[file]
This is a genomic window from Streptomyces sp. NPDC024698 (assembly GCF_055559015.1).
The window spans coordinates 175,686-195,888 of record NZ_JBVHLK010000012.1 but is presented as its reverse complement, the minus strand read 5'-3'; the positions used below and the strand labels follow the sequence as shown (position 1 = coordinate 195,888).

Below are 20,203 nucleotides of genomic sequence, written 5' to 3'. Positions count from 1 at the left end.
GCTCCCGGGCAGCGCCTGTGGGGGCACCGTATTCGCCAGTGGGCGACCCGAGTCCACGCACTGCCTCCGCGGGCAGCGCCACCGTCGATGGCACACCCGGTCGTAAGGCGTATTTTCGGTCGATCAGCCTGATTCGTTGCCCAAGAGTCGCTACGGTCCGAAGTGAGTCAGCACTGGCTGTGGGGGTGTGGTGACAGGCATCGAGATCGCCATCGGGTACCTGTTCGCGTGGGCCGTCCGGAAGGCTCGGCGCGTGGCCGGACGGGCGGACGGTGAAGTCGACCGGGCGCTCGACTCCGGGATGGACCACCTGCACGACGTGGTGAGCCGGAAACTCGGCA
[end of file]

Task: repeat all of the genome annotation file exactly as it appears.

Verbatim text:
This is a genomic window from Streptomyces sp. NPDC024698 (assembly GCF_055559015.1).
The window spans coordinates 175,686-195,888 of record NZ_JBVHLK010000012.1 but is presented as its reverse complement, the minus strand read 5'-3'; the positions used below and the strand labels follow the sequence as shown (position 1 = coordinate 195,888).

Below are 20,203 nucleotides of genomic sequence, written 5' to 3'. Positions count from 1 at the left end.
GCTCCCGGGCAGCGCCTGTGGGGGCACCGTATTCGCCAGTGGGCGACCCGAGTCCACGCACTGCCTCCGCGGGCAGCGCCACCGTCGATGGCACACCCGGTCGTAAGGCGTATTTTCGGTCGATCAGCCTGATTCGTTGCCCAAGAGTCGCTACGGTCCGAAGTGAGTCAGCACTGGCTGTGGGGGTGTGGTGACAGGCATCGAGATCGCCATCGGGTACCTGTTCGCGTGGGCCGTCCGGAAGGCTCGGCGCGTGGCCGGACGGGCGGACGGTGAAGTCGACCGGGCGCTCGACTCCGGGATGGACCACCTGCACGACGTGGTGAGCCGGAAACTCGGCA